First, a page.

The team at Forbes are championing the notion that remote working encourages diversity among employees. By relying on technology to drive our work, we are not judging employees by their age, race, gender or sexual orientation, says careers contributor Laurel Farrer. Result-based tracking models were used to test the productivity of remote workers, and found that when teams were not bound by 9-5 schedules, they were far more effective at work. Similarly, remote working was found to be more effective for a wider range of personalities – particularly introverts, who may have had trouble expressing themselves in the workplace. Flexible working was also noted to be more considerate of salaries regardless of employees’ locations.

Freelancers could make up half of the workforce

Freelancers could make up half of the workforce Freelancers could make up half of the workforce

Freelance workers will make up 50 per cent of the workforce by 2027, according to current trends. In 2017, freelancers in the US hit an all-time high, climbing from 53 million in 2014 to 57.3 million. Meanwhile, in the UK, the number of freelancers hit an all-time high in 2018, accounting for 15 per cent of the population. According to the National Office of Statistics, freelancer numbers grew from 3.3 million in 2001 to 4.8 million in 2017.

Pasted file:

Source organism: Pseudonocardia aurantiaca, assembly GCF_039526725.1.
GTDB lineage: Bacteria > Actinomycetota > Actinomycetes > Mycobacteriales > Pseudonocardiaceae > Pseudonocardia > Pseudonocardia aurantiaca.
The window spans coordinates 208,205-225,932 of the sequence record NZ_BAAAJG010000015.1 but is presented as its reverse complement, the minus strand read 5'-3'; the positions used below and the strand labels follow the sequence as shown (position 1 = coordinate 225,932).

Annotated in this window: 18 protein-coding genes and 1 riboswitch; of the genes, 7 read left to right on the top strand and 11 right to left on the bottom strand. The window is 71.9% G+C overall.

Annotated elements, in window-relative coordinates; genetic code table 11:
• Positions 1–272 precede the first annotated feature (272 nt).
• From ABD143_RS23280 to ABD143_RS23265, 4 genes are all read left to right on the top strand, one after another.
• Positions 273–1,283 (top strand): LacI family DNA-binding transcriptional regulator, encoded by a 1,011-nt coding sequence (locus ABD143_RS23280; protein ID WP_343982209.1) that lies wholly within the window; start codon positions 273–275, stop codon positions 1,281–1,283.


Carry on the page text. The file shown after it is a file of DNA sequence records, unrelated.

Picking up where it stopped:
Women and young people driving the gig economy

Women and young people drive the gig economy Women-and-young-people-driving-the-gig-economy

Female freelancers have increased in number by 55 per cent since 2008, marking a global shift towards more flexible working

the biggest increase was in women and young people, while the number of freelancers born between the 80s and 90s has shot up by 66 per cent since 2008.

Among the fastest growing freelance careers were healthcare, creative roles, and health and fitness.